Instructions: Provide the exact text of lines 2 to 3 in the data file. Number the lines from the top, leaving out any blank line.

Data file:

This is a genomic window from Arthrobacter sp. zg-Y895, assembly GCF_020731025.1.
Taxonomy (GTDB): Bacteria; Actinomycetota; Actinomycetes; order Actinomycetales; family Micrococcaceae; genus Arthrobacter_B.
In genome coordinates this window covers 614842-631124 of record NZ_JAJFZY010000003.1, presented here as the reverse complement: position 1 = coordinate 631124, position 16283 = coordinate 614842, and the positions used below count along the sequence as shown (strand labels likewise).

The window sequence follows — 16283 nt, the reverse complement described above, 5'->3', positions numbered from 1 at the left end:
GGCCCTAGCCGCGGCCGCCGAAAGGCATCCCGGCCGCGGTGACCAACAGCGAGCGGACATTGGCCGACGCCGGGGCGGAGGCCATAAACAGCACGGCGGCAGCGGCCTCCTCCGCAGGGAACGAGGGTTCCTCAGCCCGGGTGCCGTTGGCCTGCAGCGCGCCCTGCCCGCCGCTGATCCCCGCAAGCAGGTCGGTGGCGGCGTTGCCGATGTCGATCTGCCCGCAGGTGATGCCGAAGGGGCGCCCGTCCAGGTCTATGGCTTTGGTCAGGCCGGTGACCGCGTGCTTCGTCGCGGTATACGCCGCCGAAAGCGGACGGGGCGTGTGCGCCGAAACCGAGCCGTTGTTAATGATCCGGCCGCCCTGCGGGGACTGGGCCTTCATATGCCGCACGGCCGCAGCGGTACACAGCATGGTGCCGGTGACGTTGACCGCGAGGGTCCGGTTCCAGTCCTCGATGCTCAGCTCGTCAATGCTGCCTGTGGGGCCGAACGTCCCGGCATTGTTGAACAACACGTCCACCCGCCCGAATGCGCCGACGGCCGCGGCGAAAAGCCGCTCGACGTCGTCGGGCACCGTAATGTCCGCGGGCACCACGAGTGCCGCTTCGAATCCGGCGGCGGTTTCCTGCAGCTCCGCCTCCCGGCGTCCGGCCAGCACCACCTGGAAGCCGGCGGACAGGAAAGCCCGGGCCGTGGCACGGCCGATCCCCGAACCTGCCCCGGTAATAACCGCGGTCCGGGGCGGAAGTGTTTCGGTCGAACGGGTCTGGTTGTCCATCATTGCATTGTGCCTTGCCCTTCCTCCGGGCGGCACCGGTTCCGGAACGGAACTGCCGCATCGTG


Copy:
Taxonomy (GTDB): Bacteria; Actinomycetota; Actinomycetes; order Actinomycetales; family Micrococcaceae; genus Arthrobacter_B.
In genome coordinates this window covers 614842-631124 of record NZ_JAJFZY010000003.1, presented here as the reverse complement: position 1 = coordinate 631124, position 16283 = coordinate 614842, and the positions used below count along the sequence as shown (strand labels likewise).